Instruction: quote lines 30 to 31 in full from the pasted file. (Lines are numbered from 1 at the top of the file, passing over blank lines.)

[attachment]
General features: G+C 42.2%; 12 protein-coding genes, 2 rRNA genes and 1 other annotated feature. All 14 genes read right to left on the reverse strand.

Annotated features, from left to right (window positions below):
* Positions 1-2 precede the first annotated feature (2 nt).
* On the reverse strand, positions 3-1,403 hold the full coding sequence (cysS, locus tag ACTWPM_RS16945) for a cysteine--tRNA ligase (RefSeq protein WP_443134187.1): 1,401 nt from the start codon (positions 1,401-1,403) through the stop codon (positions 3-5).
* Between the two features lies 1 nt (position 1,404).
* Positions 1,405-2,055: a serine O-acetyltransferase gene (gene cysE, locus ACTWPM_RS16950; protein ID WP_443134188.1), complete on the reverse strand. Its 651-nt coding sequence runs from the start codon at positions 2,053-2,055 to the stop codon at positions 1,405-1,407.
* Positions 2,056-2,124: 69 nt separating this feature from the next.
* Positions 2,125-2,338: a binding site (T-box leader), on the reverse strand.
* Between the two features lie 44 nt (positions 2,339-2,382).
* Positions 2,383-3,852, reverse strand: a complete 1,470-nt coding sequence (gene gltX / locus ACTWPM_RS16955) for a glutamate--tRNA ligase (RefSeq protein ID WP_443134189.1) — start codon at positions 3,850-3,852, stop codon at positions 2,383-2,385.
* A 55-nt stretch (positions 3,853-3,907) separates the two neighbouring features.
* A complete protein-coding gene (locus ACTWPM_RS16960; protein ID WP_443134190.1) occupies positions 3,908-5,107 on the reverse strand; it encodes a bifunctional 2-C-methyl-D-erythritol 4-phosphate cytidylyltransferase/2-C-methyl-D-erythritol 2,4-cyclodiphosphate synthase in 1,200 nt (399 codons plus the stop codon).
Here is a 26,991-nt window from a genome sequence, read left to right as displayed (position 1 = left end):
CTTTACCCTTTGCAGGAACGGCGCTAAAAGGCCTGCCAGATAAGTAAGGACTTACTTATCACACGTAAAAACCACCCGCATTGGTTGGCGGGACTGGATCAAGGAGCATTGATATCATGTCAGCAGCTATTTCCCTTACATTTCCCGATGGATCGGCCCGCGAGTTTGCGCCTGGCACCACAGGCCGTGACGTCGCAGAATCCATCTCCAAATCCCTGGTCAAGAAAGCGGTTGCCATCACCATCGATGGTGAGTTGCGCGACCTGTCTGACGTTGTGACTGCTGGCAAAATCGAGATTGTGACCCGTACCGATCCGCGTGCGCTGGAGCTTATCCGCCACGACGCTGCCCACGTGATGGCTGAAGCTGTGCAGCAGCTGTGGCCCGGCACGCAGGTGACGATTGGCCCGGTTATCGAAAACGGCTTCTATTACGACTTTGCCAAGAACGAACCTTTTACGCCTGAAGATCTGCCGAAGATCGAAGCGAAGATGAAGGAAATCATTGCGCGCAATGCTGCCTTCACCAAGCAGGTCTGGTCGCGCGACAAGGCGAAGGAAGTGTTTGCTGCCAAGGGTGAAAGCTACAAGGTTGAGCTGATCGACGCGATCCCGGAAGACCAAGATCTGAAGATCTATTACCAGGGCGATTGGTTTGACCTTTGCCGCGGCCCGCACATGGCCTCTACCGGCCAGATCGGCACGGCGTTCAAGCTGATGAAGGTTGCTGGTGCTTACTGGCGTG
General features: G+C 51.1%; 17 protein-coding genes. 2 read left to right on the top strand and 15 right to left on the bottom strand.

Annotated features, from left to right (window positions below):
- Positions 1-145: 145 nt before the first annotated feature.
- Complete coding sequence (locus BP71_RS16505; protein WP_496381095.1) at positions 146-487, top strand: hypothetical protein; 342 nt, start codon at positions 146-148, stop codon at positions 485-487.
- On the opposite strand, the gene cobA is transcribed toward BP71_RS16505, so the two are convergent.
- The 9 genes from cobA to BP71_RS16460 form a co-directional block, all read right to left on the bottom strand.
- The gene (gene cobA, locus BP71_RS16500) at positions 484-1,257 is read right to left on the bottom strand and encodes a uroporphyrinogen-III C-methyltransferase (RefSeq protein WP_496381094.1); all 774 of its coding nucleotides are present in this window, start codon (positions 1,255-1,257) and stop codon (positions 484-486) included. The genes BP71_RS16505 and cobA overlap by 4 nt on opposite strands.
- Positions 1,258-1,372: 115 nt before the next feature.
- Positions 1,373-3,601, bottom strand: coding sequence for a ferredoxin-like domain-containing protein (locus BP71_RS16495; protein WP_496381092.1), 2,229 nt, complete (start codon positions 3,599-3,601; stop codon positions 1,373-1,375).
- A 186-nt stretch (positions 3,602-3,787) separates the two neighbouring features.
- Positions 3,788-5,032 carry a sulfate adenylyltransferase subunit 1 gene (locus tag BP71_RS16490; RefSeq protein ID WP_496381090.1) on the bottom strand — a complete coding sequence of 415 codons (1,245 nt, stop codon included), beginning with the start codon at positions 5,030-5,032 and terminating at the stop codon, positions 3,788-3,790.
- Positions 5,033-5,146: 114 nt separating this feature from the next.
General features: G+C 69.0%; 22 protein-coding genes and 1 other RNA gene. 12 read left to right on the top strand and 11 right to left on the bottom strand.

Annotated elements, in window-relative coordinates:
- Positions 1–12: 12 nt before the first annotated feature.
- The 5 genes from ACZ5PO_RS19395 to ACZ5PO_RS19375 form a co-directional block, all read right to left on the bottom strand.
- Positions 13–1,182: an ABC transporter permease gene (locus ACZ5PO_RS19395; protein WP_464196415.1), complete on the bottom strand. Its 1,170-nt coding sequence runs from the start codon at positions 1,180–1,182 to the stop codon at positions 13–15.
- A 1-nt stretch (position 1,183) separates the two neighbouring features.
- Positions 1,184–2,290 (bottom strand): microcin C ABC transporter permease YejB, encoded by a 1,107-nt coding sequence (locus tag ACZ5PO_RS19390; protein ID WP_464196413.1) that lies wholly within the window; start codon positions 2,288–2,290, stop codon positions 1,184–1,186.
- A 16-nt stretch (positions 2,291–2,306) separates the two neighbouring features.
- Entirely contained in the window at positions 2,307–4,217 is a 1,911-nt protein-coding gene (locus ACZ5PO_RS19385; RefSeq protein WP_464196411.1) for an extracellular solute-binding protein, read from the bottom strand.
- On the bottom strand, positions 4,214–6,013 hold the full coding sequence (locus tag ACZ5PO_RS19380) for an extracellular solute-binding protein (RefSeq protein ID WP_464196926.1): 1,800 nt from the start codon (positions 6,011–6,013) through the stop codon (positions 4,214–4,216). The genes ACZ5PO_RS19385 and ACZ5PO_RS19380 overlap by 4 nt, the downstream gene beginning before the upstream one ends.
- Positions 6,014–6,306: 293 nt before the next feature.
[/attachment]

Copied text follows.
- The 5 genes from ACZ5PO_RS19395 to ACZ5PO_RS19375 form a co-directional block, all read right to left on the bottom strand.
- Positions 13–1,182: an ABC transporter permease gene (locus ACZ5PO_RS19395; protein WP_464196415.1), complete on the bottom strand. Its 1,170-nt coding sequence runs from the start codon at positions 1,180–1,182 to the stop codon at positions 13–15.